SPATIAL DISAGGREGATION OF LANDSAT-DERIVED LAND SURFACE TEMPERATURE OVER A HETEROGENEOUS URBAN LANDSCAPE USING PLANETSCOPE IMAGE DERIVATIVES
- 1Training Center for Applied Geodesy and Photogrammetry, University of the Philippines, Diliman, Quezon City, 1101, Philippines
- 2Department of Geodetic Engineering, University of the Philippines, Diliman, Quezon City, 1101, Philippines
Keywords: Urban Heat Islands, Downscaling, Regression-Kriging, Vegetation Indices, Built-up Indices, Gray-level Co-occurrence Matrix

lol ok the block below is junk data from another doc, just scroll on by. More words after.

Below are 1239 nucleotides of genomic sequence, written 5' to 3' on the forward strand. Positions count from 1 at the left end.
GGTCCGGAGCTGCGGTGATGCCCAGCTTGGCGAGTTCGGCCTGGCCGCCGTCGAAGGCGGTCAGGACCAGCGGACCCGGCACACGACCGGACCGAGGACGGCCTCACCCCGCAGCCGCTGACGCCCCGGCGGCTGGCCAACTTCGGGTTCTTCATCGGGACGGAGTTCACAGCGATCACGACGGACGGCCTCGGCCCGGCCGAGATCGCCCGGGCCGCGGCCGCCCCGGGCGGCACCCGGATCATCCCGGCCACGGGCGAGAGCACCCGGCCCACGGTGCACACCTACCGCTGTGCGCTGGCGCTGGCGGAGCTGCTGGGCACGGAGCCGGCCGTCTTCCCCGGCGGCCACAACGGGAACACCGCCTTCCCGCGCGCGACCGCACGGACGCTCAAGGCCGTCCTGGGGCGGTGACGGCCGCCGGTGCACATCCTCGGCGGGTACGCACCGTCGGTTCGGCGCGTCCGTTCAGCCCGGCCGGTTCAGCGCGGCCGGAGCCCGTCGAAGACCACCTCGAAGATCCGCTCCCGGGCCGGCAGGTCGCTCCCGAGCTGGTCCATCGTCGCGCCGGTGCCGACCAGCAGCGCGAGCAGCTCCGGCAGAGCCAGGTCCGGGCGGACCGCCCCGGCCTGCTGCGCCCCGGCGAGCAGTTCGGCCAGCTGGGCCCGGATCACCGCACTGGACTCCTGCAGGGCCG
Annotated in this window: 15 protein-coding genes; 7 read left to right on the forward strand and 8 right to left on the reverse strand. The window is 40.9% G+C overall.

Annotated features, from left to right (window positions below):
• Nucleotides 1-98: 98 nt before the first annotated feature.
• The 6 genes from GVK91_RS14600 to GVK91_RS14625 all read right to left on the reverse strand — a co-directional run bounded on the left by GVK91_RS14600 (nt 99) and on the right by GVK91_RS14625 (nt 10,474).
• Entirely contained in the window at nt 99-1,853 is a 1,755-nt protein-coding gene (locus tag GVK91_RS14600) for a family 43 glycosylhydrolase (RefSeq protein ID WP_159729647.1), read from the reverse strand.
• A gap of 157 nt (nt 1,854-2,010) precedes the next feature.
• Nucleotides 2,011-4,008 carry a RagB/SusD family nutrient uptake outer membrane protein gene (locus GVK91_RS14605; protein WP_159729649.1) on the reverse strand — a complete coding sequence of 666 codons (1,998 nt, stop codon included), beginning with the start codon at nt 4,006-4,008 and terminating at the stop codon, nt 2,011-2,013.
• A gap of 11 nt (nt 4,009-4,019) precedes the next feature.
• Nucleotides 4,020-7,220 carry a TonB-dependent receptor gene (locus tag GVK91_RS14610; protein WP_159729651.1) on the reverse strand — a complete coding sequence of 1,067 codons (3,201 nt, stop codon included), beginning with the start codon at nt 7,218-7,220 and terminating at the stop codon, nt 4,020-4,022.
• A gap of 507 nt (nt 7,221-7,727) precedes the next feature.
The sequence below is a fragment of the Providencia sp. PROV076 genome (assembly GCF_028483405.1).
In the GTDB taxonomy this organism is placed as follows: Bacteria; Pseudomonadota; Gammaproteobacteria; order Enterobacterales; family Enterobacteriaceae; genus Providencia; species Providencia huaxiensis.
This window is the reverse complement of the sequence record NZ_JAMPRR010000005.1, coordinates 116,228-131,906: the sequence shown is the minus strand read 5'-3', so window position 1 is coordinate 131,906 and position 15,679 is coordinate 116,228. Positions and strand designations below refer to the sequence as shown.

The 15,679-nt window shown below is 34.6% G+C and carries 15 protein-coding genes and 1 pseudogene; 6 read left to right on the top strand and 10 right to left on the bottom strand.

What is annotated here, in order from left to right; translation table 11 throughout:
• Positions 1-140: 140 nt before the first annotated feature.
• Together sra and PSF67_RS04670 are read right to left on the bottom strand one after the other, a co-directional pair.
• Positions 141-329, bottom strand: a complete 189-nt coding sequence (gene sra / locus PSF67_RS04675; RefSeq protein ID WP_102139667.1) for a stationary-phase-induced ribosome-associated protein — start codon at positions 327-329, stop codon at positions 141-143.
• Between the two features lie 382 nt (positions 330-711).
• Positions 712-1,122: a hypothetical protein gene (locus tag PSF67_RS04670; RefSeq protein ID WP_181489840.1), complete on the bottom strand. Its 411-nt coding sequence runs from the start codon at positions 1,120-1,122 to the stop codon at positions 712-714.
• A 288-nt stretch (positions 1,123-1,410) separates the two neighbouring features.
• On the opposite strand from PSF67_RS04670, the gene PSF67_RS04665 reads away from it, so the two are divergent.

Abstract. Satellite-derived land surface temperature (LST) is frequently utilized to characterize the intensity of urban heat island (UHI) effect in highly urbanized and rapidly urbanizing cities. However, current spaceborne thermal sensors cannot capture temperature variations within heterogeneous urban landscapes at finer scales due to its coarse spatial resolution. This study aims to apply Regression-Kriging (RK) method to downscale a 30-meter Landsat-derived LST to 3 meters using different PlanetScope image derivatives. To avoid multicollinearity, exploratory regression was performed to reduce the initial set of 16 indices to 7 explanatory variables, namely, Enhanced Vegetation Index (EVI), Modified Soil-Adjusted Vegetation Index (MSAVI), Normalized Pigment Chlorophyll Ratio Index (NPCRI), Visible Green-based Built-up Index (VgNIR-BI), Mean, Entropy, and Homogeneity. Ordinary Least Squares (OLS) regression was applied to fit the models and the residuals of the best performing models were interpolated using Ordinary Kriging technique and added back to the downscaled LST. The model with the highest accuracy was obtained using the combination of MSAVI, EVI, and Mean, with an R2 of 0.75 and RMSE of 1.12 °C, 0.58 °C, 0.80 °C, and 1.45 °C in estimating the LST of built-up, bare soil, vegetation, and water classes, respectively. The results indicate that the inclusion of textural features in the regression could improve model accuracy without increasing the variance of coefficient estimates. Moreover, RK method (RMSE = 1.10–1.16 °C) was proven to be a reliable downscaling technique because it redistributes the spatial variability of LST that were not preserved in the OLS regression (RMSE = 1.60–1.75 °C).